I find nothing helpful in this idea:  perhaps the English word "distraction" is a hindrance here.  However it is certainly the case that our experience is architecture is just one of rapt attention but also in the incidental and habitual mode...it may only be in the back of our consciousness that this building we walk by is well proportioned.  There are in between states as well:  today I noticed an architectural element on my campus, a winding pathway, I had never noticed before, and this was delightful even though neither a matter for rapt attention or for incidental and habitual awareness.  Indeed, I think that this sort of awareness is more important architecturally in terms of everyday life than the other two.  


1 comment:

Brian Verduzco said...

I think the hindrance or misunderstanding of the word "distraction" comes from our liberal use of it. When we are at an art gallery it can be said we are distracted, but this is because our attention is diverted from our environment and into the paintings within the frames. In which case, we possibly aren't ever distracted, but rather, we lose focus of "other things;" this can be interpreted as the same thing, however, the focus is still present. When our minds are unable to concentrate on other things; it is precisely because our minds are preoccupied with art, when we are in a gallery. I believe this is the reason why Benjamin chose the word "distracted."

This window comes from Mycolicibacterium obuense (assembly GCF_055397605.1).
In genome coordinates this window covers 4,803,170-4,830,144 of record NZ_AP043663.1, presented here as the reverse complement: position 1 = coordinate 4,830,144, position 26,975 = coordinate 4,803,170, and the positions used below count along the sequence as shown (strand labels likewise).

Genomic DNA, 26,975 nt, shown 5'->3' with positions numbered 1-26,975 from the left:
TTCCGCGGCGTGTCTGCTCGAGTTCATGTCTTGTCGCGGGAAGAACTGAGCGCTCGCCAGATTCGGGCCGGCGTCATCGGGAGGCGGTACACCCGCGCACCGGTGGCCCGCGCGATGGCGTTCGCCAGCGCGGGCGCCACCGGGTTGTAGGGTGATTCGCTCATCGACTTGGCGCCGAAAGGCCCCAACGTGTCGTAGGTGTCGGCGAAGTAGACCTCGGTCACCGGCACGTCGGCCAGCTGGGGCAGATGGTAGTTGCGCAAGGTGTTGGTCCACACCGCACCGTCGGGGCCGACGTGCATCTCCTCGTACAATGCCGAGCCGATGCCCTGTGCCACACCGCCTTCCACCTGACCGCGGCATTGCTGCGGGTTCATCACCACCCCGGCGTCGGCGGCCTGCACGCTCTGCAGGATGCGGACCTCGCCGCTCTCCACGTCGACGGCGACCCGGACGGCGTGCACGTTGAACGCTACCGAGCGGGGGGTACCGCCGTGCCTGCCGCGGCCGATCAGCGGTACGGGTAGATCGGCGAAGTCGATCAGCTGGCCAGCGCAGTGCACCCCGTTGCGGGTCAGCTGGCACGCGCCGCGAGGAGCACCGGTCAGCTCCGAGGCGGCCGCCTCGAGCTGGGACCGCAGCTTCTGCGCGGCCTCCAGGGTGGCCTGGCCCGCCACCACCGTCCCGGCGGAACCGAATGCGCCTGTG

If we have a necessity, it can be said we are distracted when we prioritize something we want.
Thus, when I read this segment, I understood his statement to read more like so:
Art distracts us from reality.